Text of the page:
Jun 17th, 2012 | By | Category: Sex Offenders, Spotlight, Sunday Sermon

Cover of Darkness

Before retirement, I spent the last eleven years of my career as a police supervisor on the graveyard shift. I truly loved and cared about my officers and dispatchers, and they genuinely cared about serving the public and policing the community. Many of our shared experiences dealt with the wandering night owls within Upland’s boundaries, which bore witness to the depravity darkness frequently stirs in the human heart.

It had been my experience that people not engaged in legitimate work, whose pursuit of passion translated into a propensity for frequenting bars or attending wild parties, or who wandered the streets in the wee hours of the morning for no apparent or reasonable purpose were most often looking for and inviting trouble. In a more general sense, in the light of day many of the criminal activities my shifts encountered were much less likely to occur without benefit of the cover of darkness. That is not to say they would not happen at all in daylight, but in practical application such incidents happening in the light of day were exceptions to the rule. In hindsight, working the graveyard shift gave me greater insight into just how lost many of God’s children could be and have become. And where juvenile offenders were concerned, I encouraged my officers to strictly enforce curfew laws and call those offenders’ parents out to the locations of the violations no matter how inconvenienced said parents might have been.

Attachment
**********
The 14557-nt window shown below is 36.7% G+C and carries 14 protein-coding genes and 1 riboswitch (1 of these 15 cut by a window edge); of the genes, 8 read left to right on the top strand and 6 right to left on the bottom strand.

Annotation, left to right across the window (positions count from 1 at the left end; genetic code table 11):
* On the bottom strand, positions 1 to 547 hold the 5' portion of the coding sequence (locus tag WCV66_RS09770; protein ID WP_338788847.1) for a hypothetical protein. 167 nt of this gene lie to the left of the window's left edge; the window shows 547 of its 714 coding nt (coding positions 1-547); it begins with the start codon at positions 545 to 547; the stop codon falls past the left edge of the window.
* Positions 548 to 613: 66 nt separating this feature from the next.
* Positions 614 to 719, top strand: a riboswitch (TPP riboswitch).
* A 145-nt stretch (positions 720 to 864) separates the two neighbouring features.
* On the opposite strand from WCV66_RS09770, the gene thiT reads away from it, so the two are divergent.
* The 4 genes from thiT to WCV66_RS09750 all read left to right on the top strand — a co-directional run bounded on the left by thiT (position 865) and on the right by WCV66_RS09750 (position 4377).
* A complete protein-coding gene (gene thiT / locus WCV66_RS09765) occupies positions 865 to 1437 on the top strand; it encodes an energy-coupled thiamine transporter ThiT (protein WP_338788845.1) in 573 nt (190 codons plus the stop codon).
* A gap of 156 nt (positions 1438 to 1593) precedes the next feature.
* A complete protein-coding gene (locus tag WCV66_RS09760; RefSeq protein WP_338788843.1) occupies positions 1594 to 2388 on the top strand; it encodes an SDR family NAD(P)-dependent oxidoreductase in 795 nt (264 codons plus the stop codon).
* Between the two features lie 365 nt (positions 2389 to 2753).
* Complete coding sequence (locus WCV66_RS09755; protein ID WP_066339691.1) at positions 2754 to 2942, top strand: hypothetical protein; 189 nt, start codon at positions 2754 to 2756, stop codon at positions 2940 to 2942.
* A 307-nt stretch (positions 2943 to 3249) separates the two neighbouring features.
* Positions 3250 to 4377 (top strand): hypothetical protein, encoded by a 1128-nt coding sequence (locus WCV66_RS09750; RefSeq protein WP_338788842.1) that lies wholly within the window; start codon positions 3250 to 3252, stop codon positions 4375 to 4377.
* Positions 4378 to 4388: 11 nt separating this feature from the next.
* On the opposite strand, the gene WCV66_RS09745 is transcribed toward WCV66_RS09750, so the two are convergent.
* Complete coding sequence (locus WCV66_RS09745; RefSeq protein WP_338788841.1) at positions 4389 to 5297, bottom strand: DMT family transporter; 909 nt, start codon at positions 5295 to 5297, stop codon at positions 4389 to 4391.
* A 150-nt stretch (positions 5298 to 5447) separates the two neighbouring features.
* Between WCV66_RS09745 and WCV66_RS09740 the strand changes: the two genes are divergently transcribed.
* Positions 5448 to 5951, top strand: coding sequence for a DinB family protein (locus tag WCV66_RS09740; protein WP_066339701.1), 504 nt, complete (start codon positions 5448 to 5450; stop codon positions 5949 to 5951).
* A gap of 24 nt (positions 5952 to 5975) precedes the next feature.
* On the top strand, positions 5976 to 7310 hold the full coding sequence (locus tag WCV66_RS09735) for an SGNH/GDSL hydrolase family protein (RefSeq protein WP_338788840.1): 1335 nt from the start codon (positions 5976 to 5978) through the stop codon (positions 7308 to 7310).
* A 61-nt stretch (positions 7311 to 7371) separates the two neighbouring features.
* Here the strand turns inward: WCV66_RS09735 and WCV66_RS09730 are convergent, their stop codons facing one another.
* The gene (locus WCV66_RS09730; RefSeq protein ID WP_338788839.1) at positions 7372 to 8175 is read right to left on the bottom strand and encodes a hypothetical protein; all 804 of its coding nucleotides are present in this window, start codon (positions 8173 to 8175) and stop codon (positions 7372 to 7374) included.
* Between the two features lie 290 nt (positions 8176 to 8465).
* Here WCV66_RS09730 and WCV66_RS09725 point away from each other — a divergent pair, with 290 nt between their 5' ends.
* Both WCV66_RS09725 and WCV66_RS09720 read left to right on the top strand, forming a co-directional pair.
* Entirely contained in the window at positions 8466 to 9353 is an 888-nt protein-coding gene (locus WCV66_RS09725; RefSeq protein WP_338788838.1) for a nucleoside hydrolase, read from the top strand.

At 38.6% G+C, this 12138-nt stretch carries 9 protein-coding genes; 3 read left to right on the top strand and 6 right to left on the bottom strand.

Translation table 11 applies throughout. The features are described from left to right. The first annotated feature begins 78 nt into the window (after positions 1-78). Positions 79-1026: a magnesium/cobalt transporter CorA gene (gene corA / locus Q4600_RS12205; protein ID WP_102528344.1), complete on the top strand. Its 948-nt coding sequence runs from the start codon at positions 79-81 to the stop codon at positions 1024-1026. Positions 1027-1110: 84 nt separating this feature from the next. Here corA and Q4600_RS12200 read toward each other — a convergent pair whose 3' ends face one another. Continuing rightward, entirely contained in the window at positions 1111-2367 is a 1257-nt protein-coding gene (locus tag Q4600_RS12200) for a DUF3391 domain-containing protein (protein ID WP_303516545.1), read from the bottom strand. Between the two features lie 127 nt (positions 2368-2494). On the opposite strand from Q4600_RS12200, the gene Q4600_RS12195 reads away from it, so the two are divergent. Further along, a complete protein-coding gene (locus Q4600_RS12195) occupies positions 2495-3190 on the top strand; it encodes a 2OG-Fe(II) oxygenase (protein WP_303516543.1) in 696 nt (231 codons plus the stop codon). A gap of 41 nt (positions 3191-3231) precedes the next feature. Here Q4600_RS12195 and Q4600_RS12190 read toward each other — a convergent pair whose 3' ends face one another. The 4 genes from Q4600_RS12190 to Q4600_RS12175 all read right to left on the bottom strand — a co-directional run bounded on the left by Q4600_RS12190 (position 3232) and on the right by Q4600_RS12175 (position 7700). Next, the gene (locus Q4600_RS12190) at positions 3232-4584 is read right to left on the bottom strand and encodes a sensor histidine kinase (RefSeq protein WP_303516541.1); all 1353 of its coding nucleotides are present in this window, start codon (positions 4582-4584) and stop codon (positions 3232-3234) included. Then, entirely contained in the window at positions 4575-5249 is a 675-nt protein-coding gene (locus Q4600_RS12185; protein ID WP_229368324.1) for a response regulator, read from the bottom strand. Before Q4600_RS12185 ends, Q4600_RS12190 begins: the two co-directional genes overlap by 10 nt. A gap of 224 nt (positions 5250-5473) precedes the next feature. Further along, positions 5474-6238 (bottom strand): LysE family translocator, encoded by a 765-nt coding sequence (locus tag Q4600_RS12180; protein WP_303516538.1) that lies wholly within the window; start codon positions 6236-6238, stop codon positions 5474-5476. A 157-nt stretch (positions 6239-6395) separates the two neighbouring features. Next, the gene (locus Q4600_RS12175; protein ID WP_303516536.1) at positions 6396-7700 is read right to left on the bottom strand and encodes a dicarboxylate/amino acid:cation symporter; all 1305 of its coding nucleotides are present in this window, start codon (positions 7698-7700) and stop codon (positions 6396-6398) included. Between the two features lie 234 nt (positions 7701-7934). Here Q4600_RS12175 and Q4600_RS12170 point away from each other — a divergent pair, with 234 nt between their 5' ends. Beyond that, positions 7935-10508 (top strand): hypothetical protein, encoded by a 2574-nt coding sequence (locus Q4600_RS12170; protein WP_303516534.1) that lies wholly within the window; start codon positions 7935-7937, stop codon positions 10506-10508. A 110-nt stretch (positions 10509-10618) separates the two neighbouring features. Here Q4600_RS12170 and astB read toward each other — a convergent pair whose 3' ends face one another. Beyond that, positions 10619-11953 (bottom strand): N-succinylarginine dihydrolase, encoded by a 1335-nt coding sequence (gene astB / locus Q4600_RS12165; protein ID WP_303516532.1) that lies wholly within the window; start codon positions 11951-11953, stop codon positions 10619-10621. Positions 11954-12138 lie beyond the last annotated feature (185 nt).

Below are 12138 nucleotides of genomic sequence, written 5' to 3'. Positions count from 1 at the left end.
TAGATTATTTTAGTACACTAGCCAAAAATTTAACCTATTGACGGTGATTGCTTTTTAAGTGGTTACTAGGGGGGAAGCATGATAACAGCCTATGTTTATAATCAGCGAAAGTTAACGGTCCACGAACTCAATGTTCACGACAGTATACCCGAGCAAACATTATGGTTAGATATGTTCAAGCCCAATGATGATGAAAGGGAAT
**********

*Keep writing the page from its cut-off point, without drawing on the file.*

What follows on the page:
With the exception of the perimeter of the local high school campus (when each school session ended), calls of large brawls were quite uncommon for day-shift officers to handle. Yet under cover of darkness, establishments where younger adults gathered to consume adult beverages quite often required a police response for the call of a shooting, stabbing, or general patron-pummeling on the premises. When our gang areas were more active, drive-by shootings, retaliations, and gang-related assaults were most often happening at night. Large scale vandalism (i.e., freeway sign-tagging, business complex window-etching, residential mailbox (baseball) bashing, and paintball and pellet gun drive-by targeting) were also more likely to occur at night.